So many Jeeps, and even ones painted from different countries. Note the different vehicles in the background.

This 1942 Harley Davidson Motorcycle was one of make bikes there. Here it sits in front of a US Navy Jeep.

This very brightly colored US Navy radio Jeep was all decked out with a tow bar, a large antenna, and pulling a trailer. First time I’ve seen a Jeep in a sky-blue/cyan color. I’m pretty sure that’s not spec for Navy, but it is an attention-getter!

Everywhere I turned, I found more Jeeps. Here’s a long Jeep in 2nd Armored markings sitting next to one of the many tent vendors outside selling military surplus items.

This Jeep, named ‘Lizzie’, had quite the collection of German boxes in front, and the back was loaded with German gas cans. Not sure if there were recent purchases from the various vendors here or his actual Jeep display.

Two more Jeeps, both MBs. The right one was all decked out with radios, antenna, siren, and front Capstan winch. Note all the modern French police bikes in the back!

British BSA WD M20 and Matchless WG3L 350 motorcycles. Check out the M8 light armored car built by Ford in the background. This tank actually is still in service today in some countries.

And even more M20 and WG3L bikes (and various variations!).

And more Jeeps kept showing up. So many Jeeps! Unmarked ones, US Army ones, so many variations. The middle photo Jeep looks almost like it was just restored.

And it’s great to see things like the tow bar on this GPW Jeep. This Jeep has also clearly been in the dirt!

And I mean seriously, the Jeeps just kept on arriving. This was only the first full day in Normandy, and about the time I decided I wasn’t going to even try to catch every Jeep. It was impossible. I’m sure just in the hour I was inside the museum another 20/30 Jeeps came and went.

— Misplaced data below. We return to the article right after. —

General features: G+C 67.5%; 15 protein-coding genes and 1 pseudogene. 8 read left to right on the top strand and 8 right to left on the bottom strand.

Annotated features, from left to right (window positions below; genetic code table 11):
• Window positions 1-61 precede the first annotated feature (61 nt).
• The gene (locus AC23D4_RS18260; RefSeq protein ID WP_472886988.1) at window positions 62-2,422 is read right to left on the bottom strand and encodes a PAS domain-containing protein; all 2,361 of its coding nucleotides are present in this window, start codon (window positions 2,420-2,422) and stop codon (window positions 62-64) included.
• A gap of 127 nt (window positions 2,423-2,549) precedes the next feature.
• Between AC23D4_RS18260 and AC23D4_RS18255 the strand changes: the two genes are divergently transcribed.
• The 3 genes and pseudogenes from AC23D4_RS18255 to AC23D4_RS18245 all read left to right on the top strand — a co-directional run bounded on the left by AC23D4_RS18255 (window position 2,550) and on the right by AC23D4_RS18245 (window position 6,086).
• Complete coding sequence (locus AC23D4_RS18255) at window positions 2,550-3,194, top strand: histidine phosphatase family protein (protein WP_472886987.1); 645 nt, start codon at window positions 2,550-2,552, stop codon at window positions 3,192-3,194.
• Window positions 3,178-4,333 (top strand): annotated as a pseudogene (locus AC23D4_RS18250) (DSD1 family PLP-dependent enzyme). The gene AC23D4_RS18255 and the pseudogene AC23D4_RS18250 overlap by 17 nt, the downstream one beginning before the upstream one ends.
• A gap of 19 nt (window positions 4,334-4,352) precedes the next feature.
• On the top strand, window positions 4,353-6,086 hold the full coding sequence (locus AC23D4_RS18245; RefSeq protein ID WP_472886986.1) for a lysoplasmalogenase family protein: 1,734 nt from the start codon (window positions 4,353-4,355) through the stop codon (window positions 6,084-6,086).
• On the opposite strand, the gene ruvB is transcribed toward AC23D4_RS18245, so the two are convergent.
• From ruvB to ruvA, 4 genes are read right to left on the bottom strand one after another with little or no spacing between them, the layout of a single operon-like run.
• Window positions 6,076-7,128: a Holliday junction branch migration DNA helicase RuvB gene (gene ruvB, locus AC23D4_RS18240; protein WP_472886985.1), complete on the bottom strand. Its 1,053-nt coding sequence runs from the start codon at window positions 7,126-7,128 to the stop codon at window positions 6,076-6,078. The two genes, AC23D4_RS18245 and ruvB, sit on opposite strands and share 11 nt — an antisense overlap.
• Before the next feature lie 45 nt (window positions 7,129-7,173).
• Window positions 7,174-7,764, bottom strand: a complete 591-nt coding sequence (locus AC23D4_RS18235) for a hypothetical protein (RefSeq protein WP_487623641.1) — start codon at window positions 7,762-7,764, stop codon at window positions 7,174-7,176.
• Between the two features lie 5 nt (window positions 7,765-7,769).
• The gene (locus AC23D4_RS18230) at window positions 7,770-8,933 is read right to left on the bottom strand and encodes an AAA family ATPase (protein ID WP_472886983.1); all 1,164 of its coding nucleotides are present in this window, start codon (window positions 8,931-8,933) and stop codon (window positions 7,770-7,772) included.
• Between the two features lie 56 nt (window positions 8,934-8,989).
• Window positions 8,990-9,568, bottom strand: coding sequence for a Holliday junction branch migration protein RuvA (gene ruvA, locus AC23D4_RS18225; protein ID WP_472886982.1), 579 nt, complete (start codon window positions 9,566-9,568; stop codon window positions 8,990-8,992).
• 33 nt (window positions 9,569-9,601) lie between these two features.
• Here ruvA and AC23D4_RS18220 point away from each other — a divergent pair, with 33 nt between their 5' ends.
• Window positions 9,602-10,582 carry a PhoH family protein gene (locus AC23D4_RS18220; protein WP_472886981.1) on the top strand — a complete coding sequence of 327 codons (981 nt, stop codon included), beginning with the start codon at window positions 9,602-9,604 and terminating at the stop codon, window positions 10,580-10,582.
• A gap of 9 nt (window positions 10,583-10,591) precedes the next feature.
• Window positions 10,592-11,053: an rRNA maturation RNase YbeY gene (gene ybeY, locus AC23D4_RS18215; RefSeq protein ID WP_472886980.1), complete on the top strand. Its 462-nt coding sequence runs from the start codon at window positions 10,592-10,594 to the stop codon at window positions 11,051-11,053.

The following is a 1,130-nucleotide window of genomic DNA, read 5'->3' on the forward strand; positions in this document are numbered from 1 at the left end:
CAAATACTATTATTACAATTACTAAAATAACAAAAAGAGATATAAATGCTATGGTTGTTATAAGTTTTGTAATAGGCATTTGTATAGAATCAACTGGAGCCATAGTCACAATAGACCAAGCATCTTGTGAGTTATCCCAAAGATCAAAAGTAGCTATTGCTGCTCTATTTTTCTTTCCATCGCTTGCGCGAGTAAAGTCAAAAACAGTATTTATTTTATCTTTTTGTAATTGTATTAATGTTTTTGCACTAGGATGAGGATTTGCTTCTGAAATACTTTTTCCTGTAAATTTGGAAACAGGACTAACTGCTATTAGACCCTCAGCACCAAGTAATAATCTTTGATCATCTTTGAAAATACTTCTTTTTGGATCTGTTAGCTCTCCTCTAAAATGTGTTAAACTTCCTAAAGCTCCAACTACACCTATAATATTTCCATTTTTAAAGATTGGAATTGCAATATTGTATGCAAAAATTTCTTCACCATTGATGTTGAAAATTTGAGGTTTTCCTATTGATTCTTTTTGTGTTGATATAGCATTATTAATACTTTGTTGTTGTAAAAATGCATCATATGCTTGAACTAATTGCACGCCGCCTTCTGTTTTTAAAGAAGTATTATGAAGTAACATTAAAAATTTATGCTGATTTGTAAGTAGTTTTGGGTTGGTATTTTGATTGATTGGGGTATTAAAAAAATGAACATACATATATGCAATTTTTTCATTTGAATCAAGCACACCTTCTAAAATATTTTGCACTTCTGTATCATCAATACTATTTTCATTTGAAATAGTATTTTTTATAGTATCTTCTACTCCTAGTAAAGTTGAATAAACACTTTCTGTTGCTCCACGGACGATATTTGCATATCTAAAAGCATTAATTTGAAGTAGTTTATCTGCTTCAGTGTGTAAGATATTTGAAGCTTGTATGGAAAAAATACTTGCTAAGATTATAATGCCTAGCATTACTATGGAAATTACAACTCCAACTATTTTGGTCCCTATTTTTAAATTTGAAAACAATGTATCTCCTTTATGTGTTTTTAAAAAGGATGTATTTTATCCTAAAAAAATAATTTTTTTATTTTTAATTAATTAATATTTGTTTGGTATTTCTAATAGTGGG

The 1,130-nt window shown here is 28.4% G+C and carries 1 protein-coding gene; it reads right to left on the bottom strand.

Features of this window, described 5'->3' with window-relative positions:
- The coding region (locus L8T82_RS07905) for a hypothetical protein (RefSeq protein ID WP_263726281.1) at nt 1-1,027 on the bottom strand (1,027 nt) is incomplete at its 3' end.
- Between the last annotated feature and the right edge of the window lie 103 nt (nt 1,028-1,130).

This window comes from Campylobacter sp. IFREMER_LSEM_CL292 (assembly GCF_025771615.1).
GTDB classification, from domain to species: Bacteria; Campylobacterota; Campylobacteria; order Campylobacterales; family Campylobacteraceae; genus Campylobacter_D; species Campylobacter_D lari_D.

I loved the sign on the front of this Dodge WC-51.

This trio of Fench Citroën Traction vehicles in three variations. Staff car, medical car, and free French resistance were just leaving as I exited the museum.

And everywhere you turned, there were more little groupings of vehicles outside the museum. All sorts of different types and sizes.

There were several reenactor encampments there as well, including this nice American one with… as you guessed, more Jeeps.

Then there was the large marketplace area next to the museum where there were LOTS more Jeeps and a ton of vendors selling military surplus, WW2/D-Day related crafts, WW2 and military artifacts, books, reproduction items, and so much more. It’s like a flea market for military (mainly WW2).

It’s just amazing to me how many vehicles were everywhere. I swear, in the time it took me to go through all the vendors (and purchase several things), this grouping of vehicles changed several times. They just kept coming and going.

Remember how I said that there were SO many Jeeps in Normandy that there were pop-up stores? Here’s one of them, from @[100047377249914:2048:JEEP SUD EST] selling all sorts of parts for Jeeps right there in this marketplace. And people were shopping there. I’m sure they made quite a bit as with that many Jeeps all over, there were bound to be many that break down and need parts. In fact, I saw at least 2 posts on various Jeep groups on Facebook during my time in Normandy saying their Jeep broke down and they needed parts.